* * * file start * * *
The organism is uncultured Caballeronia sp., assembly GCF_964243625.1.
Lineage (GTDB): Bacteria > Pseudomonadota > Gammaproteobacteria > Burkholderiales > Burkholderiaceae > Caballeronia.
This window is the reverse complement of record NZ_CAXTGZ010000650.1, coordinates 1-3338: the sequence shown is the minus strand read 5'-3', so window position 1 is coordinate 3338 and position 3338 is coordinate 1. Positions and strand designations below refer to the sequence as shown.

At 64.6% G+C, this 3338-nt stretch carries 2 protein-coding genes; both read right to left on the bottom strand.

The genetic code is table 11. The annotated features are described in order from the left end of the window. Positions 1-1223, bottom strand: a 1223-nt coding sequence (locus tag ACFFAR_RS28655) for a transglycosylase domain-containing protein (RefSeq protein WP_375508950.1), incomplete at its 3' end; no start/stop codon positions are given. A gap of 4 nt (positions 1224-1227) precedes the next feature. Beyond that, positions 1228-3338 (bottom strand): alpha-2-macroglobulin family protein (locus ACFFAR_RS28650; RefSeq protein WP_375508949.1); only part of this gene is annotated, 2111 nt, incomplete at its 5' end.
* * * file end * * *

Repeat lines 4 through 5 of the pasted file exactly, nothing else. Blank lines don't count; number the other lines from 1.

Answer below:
At 64.6% G+C, this 3338-nt stretch carries 2 protein-coding genes; both read right to left on the bottom strand.

The genetic code is table 11. The annotated features are described in order from the left end of the window. Positions 1-1223, bottom strand: a 1223-nt coding sequence (locus tag ACFFAR_RS28655) for a transglycosylase domain-containing protein (RefSeq protein WP_375508950.1), incomplete at its 3' end; no start/stop codon positions are given. A gap of 4 nt (positions 1224-1227) precedes the next feature. Beyond that, positions 1228-3338 (bottom strand): alpha-2-macroglobulin family protein (locus ACFFAR_RS28650; RefSeq protein WP_375508949.1); only part of this gene is annotated, 2111 nt, incomplete at its 5' end.